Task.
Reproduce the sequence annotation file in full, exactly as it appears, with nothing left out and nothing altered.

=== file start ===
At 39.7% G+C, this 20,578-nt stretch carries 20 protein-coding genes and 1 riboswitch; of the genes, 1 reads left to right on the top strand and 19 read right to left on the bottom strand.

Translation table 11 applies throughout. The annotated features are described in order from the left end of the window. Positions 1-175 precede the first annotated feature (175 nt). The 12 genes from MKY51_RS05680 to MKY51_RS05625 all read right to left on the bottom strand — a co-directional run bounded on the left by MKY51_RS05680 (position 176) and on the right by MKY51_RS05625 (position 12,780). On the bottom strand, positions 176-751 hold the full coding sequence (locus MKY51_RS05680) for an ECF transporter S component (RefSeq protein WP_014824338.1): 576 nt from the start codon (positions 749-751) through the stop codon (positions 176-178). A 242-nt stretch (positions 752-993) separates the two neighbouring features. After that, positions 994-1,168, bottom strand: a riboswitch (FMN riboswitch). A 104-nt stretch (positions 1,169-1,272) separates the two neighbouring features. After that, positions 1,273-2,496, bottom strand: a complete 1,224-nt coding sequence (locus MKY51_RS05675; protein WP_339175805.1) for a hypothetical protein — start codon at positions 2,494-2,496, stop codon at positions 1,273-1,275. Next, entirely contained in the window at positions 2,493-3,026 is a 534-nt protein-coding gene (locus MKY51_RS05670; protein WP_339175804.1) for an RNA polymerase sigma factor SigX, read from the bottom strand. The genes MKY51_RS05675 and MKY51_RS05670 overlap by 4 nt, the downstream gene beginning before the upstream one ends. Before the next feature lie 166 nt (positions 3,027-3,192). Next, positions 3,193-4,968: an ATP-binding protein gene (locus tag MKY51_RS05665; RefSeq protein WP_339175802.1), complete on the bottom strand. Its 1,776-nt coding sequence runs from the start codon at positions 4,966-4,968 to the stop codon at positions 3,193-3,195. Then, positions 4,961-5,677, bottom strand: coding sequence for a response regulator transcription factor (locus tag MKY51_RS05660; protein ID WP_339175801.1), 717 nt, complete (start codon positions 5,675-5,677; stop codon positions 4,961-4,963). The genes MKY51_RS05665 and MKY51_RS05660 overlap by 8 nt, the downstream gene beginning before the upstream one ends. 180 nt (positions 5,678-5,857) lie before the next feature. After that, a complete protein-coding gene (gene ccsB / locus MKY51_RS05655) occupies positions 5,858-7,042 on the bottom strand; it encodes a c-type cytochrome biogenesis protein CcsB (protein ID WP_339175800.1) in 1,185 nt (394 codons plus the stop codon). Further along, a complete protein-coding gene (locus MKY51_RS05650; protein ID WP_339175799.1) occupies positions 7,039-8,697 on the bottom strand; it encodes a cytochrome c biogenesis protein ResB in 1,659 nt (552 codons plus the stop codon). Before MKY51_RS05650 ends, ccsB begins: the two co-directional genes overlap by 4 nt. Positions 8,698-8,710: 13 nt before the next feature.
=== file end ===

At 39.7% G+C, this 20,578-nt stretch carries 20 protein-coding genes and 1 riboswitch; of the genes, 1 reads left to right on the top strand and 19 read right to left on the bottom strand.

Translation table 11 applies throughout. The annotated features are described in order from the left end of the window. Positions 1-175 precede the first annotated feature (175 nt). The 12 genes from MKY51_RS05680 to MKY51_RS05625 all read right to left on the bottom strand — a co-directional run bounded on the left by MKY51_RS05680 (position 176) and on the right by MKY51_RS05625 (position 12,780). On the bottom strand, positions 176-751 hold the full coding sequence (locus MKY51_RS05680) for an ECF transporter S component (RefSeq protein WP_014824338.1): 576 nt from the start codon (positions 749-751) through the stop codon (positions 176-178). A 242-nt stretch (positions 752-993) separates the two neighbouring features. After that, positions 994-1,168, bottom strand: a riboswitch (FMN riboswitch). A 104-nt stretch (positions 1,169-1,272) separates the two neighbouring features. After that, positions 1,273-2,496, bottom strand: a complete 1,224-nt coding sequence (locus MKY51_RS05675; protein WP_339175805.1) for a hypothetical protein — start codon at positions 2,494-2,496, stop codon at positions 1,273-1,275. Next, entirely contained in the window at positions 2,493-3,026 is a 534-nt protein-coding gene (locus MKY51_RS05670; protein WP_339175804.1) for an RNA polymerase sigma factor SigX, read from the bottom strand. The genes MKY51_RS05675 and MKY51_RS05670 overlap by 4 nt, the downstream gene beginning before the upstream one ends. Before the next feature lie 166 nt (positions 3,027-3,192). Next, positions 3,193-4,968: an ATP-binding protein gene (locus tag MKY51_RS05665; RefSeq protein WP_339175802.1), complete on the bottom strand. Its 1,776-nt coding sequence runs from the start codon at positions 4,966-4,968 to the stop codon at positions 3,193-3,195. Then, positions 4,961-5,677, bottom strand: coding sequence for a response regulator transcription factor (locus tag MKY51_RS05660; protein ID WP_339175801.1), 717 nt, complete (start codon positions 5,675-5,677; stop codon positions 4,961-4,963). The genes MKY51_RS05665 and MKY51_RS05660 overlap by 8 nt, the downstream gene beginning before the upstream one ends. 180 nt (positions 5,678-5,857) lie before the next feature. After that, a complete protein-coding gene (gene ccsB / locus MKY51_RS05655) occupies positions 5,858-7,042 on the bottom strand; it encodes a c-type cytochrome biogenesis protein CcsB (protein ID WP_339175800.1) in 1,185 nt (394 codons plus the stop codon). Further along, a complete protein-coding gene (locus MKY51_RS05650; protein ID WP_339175799.1) occupies positions 7,039-8,697 on the bottom strand; it encodes a cytochrome c biogenesis protein ResB in 1,659 nt (552 codons plus the stop codon). Before MKY51_RS05650 ends, ccsB begins: the two co-directional genes overlap by 4 nt. Positions 8,698-8,710: 13 nt before the next feature.